Three cheers for second cut hay

Essex Farm Note

Week 33, 2014


August is a transition month, when the focus shifts from growing to harvest. We worry less about weeds now – the frost will take care of them before they go to seed – and more about getting crops in ahead of the inevitable blights and funguses that take hold as the days get shorter and the nights grow cool. We had a window of warm clear weather this week, with a heavy rain and a stretch of cool wet days predicted at the end of it. The whole crew worked long hours to bring in onions, wheat, and the precious second cut of hay.

Second cut hay – taken from the fields that have already been cut once – is the good stuff, with more leaf and less stem, more protein. It carries our grass-fed dairy cows through the winter. There is an inverse relationship between quality and quantity, and we have to strike a balance when deciding when to cut. Do we want more hay or better hay? In our climate, we usually don’t get to choose. We make hay while the sun is shining or not at all. With a four day window, we made sixty acres of the hundred acre field on Middle Road, which is about two miles from the home farm. We put two tractors and six horses to it – the tractors for mowing and baling, the horses for tedding and raking. It would have taken too long to walk the horses to and from the field at the beginning and end of the day, so we set up a temporary pasture at Dillon and Kelly’s house, across from the hay field. I think the horses liked camping out. It was good to see diesel working in conjunction with draft horse power – and three beginning teamsters doing important work. It was, as always, a nail biter in the end, with all eyes on the weather radar. We made 116 round bales; the last few came in a little sooner and wetter than we would have liked, ideally, but nature rarely lets us get exactly what we want.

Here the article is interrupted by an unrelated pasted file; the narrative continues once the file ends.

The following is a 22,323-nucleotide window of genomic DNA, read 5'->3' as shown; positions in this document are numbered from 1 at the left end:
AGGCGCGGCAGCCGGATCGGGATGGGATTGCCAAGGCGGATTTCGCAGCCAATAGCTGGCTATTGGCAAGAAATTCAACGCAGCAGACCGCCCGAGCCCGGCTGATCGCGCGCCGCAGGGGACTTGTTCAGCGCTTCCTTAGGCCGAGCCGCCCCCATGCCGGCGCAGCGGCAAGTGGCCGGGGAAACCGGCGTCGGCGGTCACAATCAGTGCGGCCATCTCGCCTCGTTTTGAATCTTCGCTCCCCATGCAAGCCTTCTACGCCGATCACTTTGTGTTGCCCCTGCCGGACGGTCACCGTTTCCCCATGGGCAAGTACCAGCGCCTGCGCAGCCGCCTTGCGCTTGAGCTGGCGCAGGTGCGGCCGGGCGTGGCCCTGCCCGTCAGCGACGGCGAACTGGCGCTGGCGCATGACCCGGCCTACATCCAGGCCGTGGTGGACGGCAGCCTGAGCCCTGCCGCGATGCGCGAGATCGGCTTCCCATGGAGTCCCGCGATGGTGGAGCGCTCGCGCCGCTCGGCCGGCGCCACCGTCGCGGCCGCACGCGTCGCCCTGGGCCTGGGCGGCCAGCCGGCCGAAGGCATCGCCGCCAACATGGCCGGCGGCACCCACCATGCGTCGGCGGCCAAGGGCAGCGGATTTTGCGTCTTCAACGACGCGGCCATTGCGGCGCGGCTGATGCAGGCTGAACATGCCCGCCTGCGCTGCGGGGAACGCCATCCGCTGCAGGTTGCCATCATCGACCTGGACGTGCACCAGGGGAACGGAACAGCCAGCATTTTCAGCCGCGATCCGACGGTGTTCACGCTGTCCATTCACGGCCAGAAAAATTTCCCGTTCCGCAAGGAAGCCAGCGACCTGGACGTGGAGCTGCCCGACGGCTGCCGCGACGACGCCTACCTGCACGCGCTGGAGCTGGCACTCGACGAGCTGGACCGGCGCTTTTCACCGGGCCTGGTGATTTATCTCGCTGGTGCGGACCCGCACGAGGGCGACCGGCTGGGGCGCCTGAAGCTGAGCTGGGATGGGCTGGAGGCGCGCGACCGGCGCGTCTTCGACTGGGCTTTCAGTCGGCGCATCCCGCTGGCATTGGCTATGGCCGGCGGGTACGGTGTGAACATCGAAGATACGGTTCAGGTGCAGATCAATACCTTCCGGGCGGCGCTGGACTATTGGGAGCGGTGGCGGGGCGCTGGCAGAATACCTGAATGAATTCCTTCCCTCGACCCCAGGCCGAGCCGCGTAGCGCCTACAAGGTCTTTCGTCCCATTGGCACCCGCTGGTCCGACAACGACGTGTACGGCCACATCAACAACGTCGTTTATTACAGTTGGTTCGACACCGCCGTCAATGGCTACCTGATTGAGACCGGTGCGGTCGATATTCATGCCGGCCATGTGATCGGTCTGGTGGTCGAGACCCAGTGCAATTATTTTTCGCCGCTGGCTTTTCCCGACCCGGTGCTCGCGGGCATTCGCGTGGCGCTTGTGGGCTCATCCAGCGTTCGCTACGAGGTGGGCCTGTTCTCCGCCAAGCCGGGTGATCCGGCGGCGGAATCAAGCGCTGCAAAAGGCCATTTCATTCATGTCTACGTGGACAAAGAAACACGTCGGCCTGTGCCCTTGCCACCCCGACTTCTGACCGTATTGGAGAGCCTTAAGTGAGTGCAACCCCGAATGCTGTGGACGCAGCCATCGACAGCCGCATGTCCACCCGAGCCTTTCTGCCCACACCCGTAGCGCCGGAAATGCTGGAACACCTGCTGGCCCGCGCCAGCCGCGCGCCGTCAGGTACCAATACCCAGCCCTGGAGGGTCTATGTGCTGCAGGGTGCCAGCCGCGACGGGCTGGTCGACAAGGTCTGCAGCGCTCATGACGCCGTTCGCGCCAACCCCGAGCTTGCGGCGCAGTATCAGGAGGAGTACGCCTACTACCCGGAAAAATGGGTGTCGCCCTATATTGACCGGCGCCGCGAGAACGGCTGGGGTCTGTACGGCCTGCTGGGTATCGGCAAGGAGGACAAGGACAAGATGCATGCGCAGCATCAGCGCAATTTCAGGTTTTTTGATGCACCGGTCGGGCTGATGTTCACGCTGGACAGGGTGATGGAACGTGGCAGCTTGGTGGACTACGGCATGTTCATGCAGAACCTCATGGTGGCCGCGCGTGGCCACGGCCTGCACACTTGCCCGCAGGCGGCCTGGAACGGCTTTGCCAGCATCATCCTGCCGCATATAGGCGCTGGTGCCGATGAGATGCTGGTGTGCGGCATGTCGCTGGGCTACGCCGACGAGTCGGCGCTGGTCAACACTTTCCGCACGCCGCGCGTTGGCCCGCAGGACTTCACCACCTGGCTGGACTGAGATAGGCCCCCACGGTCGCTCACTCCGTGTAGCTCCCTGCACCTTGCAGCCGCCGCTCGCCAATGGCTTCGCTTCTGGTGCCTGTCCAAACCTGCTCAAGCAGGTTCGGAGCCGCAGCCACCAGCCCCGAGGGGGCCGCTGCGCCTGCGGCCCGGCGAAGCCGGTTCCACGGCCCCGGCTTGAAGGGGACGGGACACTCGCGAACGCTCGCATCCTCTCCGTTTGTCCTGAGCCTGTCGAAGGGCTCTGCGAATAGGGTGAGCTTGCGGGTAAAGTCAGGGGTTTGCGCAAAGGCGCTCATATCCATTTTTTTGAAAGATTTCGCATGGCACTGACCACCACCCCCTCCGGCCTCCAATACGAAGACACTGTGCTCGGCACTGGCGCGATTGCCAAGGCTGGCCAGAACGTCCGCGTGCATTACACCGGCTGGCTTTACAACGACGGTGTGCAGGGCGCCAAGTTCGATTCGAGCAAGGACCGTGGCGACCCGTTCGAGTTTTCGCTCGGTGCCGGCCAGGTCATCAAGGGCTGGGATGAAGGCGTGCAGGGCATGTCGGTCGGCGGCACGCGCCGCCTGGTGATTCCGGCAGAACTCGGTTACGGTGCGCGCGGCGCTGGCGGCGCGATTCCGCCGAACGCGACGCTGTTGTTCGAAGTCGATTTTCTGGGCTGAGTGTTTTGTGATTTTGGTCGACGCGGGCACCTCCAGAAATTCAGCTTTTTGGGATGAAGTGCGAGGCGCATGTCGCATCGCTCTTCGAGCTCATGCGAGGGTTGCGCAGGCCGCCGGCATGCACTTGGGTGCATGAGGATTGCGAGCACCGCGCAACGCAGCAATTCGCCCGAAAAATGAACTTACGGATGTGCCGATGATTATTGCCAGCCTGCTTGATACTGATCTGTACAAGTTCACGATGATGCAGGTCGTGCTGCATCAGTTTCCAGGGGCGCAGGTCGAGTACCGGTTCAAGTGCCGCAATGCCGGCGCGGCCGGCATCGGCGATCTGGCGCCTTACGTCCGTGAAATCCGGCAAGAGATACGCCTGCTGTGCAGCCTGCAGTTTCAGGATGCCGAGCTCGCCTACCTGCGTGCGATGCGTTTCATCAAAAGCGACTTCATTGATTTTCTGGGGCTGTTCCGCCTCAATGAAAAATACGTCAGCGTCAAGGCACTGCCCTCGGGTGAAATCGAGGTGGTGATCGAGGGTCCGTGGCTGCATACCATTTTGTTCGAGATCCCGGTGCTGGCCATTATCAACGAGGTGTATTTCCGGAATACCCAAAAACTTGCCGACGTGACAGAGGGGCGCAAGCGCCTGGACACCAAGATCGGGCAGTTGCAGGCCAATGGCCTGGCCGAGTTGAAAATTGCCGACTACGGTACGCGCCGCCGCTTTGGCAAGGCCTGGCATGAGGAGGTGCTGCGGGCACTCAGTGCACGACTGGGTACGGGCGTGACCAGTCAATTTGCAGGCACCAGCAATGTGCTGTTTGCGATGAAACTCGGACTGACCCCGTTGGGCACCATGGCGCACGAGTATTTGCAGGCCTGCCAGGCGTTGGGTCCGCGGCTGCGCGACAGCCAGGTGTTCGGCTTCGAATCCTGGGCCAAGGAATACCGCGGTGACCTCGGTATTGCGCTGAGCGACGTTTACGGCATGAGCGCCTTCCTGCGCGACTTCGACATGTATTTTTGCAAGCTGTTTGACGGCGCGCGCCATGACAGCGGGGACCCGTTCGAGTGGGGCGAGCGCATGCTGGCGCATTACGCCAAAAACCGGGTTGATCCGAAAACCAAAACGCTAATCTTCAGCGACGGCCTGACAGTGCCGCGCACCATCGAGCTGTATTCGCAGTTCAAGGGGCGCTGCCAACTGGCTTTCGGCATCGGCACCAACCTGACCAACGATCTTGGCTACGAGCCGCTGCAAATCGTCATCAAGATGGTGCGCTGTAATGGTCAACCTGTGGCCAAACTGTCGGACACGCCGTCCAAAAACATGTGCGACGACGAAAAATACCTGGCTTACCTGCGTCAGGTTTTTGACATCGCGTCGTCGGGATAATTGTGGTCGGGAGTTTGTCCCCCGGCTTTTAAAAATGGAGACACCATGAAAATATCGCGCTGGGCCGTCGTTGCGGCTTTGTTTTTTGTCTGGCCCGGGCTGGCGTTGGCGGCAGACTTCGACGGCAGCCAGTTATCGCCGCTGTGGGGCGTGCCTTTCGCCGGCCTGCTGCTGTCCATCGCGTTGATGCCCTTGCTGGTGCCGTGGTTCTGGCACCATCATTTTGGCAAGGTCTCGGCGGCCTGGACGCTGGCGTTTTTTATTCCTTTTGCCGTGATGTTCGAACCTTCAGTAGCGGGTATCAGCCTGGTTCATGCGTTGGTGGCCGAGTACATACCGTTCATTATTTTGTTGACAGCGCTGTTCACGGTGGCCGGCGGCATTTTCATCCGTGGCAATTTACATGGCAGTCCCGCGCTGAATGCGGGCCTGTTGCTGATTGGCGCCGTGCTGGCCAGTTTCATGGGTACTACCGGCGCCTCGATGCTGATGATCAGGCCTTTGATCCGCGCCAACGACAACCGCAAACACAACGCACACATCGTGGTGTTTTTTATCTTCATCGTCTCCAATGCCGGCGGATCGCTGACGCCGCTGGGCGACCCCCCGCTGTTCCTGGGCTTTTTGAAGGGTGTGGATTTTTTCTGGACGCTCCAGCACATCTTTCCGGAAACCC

As the hay crew was racing through hay harvest, the vegetable crew was pulling in the year’s onion harvest. The onions were suffering, in some sections, from a blight that would make them more difficult to store. We wanted to get them in before the rain came and made it worse. It was a huge project for a small crew, and seemed almost impossible at mid-day. But in the afternoon we got a few pairs of fresh hands, and they were all safely in the loft of the east barn by dark.

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Meanwhile, the wheat in the field was at 17% moisture – too wet to harvest, technically, but with rain coming and the weeds growing up to meet the heads, we had to. Jeff Benway came over with his combine. When all but a quarter acre was harvested, the combine blew a hydraulic line. It was another nail biter, but they got it fixed and all three tons of wheat in the grain bin a day before the rain, which gave us enough time, with the blower on, to lower the moisture from 17% to a safe 10%. Whew. Everyone worked so hard, but it wouldn’t have come together without Corey Lincoln, who practically lived in the machine shop. Things only break when you are using them – which is when you need them– and as things broke, Corey fixed them. Thanks, Corey. We’re so glad you’re here.


And that is the news from Essex Farm for this busy 33rd week of 2014. Don’t forget the picnic today and the tour here tomorrow, plus the County Fair in Westport this weekend. Find us at 518-963-4613, essexfarm@gmail.com, or on the farm, any day but Sunday.                                                             –Kristin & Mark Kimball


Every day ends with a walk around the farm, to make note of what needs to be done the next day. This week we celebrated the hay harvest. The garlic is hanging to dry in the foreground.


Good night, barn.


Good night, store.


Good night, fields.



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